A.I. vs. Composers, Part I

     I’m writing this on what might be the eve of human musical creativity receiving the final push off the field and into the sidelines by A.I.

     It’s legitimately scary: Pretty soon here, we may be living in a world where all music is either A.I.-generated or assumed / suspected of being so, whether it is or not.

     Many people think this will make it so difficult for composer / arrangers to find work that composing as an art form might go the way of the Dodo, having faded from educational curricula for want of student demand.

     While it’s not impossible for that to happen, I don’t think it will…given a couple of caveats. Here’s why:

     I think we can all agree that A.I. will never be able to write something as powerful as Copland’s Billy The Kid, Lennon’s Imagine, Beethoven’s Moonlight Sonata, Mozart’s Requiem, Tower’s Squib Cakes, Coltrane’s Naima or Zeppelin’s Kashmir.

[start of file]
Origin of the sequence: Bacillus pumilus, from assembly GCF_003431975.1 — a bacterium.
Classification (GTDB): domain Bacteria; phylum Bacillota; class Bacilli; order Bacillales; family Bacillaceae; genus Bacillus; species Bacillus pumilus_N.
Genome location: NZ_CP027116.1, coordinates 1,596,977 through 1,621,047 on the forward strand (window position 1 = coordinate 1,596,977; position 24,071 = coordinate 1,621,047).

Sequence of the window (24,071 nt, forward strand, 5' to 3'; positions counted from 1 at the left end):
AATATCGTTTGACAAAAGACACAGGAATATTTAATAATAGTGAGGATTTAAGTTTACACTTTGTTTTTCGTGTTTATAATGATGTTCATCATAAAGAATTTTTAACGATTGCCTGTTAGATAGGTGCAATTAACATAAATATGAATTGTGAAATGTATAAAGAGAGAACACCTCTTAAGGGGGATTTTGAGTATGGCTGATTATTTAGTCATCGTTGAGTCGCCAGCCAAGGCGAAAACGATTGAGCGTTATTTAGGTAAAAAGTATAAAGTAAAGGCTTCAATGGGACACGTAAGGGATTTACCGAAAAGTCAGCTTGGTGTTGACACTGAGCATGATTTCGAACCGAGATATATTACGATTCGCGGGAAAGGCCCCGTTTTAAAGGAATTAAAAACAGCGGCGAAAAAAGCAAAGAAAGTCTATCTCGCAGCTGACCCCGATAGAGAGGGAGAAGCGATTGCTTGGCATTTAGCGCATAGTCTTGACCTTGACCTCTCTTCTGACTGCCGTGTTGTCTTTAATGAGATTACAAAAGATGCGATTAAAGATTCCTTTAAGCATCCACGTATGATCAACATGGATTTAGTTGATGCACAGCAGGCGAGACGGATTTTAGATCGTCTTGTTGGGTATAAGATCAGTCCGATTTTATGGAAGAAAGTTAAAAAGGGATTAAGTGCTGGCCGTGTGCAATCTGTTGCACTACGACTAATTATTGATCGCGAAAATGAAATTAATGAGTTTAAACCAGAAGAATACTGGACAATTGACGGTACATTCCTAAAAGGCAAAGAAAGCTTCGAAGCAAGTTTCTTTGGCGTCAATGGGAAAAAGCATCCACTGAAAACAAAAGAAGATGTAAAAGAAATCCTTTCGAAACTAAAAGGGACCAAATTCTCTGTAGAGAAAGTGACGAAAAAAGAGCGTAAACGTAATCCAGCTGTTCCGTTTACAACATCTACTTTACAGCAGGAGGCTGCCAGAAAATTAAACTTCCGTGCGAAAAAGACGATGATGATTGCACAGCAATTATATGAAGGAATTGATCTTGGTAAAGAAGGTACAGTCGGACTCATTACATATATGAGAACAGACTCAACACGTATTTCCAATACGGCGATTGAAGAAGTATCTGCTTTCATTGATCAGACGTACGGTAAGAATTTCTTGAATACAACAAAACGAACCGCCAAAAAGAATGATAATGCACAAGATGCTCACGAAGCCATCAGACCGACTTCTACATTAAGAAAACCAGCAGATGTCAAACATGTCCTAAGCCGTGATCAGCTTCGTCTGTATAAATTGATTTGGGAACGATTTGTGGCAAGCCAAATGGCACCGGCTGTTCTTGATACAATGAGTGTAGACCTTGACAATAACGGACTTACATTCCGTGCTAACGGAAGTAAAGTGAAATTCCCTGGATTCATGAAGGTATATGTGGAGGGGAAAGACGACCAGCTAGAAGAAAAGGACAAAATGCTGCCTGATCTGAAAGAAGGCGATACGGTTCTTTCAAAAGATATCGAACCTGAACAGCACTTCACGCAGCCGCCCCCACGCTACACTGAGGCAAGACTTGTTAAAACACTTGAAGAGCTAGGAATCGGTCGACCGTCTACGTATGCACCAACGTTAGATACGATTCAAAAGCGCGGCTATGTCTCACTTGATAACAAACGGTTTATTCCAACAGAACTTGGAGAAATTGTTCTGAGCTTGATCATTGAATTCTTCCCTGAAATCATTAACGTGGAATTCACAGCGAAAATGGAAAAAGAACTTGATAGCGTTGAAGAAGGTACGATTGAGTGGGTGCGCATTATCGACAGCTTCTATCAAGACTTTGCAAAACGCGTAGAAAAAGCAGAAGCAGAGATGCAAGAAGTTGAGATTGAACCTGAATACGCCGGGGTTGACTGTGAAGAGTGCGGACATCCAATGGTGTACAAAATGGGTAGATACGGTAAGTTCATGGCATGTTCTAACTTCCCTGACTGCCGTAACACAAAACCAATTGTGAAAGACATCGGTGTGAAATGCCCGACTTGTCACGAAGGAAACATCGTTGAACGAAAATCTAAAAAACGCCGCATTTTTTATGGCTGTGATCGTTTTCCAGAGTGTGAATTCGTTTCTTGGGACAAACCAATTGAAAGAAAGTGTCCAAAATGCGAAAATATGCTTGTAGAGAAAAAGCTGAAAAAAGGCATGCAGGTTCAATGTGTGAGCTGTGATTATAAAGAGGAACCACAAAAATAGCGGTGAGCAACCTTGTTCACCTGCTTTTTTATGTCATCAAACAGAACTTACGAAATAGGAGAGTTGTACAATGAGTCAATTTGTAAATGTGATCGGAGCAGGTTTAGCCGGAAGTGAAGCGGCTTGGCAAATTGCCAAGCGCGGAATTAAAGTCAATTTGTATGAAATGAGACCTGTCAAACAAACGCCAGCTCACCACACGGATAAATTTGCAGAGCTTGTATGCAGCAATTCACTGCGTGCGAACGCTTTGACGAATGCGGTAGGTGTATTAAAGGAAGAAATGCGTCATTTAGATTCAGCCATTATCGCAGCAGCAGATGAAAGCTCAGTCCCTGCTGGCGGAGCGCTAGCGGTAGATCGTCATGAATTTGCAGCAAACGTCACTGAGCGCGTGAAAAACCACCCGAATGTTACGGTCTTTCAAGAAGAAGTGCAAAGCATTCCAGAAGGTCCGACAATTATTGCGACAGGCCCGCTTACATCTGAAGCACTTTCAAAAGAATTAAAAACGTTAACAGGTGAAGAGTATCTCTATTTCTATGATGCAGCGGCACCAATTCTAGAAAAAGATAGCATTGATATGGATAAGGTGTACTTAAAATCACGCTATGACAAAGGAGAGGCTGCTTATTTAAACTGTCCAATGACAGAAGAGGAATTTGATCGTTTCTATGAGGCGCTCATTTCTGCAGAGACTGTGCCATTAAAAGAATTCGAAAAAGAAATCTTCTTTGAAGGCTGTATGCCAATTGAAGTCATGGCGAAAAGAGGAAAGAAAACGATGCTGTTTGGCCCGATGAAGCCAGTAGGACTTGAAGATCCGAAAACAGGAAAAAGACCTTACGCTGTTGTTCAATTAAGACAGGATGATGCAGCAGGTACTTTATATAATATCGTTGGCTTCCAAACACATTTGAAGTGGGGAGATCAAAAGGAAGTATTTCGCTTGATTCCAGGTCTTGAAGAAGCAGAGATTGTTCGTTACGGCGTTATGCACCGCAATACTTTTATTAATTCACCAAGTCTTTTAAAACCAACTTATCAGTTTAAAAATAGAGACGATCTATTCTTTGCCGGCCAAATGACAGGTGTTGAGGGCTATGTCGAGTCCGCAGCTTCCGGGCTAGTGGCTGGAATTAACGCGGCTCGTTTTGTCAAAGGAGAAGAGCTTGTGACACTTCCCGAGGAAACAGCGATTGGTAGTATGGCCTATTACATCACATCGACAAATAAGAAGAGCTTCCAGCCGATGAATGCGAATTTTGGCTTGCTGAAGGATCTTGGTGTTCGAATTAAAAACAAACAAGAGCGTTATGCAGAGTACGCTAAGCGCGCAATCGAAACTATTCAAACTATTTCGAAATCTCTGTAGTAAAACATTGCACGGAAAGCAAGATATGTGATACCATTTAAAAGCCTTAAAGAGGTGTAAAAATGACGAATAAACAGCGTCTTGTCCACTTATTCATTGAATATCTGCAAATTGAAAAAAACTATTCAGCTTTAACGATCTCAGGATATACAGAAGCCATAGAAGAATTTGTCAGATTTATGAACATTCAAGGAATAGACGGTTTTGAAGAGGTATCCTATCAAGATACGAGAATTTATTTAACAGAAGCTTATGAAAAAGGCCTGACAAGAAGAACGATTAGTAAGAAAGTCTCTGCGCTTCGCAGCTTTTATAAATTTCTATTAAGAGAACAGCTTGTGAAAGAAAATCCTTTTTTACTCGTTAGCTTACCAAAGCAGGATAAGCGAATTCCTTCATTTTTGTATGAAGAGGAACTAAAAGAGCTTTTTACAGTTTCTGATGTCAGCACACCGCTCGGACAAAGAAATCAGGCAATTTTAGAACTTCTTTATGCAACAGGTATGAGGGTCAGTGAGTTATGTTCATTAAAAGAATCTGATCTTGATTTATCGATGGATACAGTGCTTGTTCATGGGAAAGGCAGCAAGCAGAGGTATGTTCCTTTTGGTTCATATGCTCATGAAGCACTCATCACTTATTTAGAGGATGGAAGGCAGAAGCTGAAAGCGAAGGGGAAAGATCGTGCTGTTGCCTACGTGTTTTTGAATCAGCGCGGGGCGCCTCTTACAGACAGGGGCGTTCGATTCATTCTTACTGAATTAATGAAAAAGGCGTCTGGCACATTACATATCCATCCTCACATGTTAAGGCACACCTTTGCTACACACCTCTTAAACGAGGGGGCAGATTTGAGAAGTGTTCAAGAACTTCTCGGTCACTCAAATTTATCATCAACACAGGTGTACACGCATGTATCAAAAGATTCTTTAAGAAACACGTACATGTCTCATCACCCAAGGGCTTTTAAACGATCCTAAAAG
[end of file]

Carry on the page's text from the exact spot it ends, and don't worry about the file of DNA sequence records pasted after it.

Software simply lacks the humanity. It will never really swing like Duke or Bassie, never play the blues. But us? We CAN write that well, IF we learn the skills we need.

     What sets our creation apart from A.I. is our humanity and our invention. A.I. will always be derivative. It will always be machine-generated, it will always imitate.

     It’ll never be capable of really ripping the listener’s heart right out of their chest, the way Mozart’s Requiem does, or exploding in the ballsy exaltation you feel when you crank Kashmir on a good listening rig. That opening stanza from Orff’s Camina Burana? Holy crap, be serious. Software will simply never write like that.

     But humans can.

     Connecting to your listener in that visceral, emotional way is what will set YOUR music apart from A.I.

     Believe it.

     To be continued.

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To Exist is BeautifulA.I. vs. Composers – Part II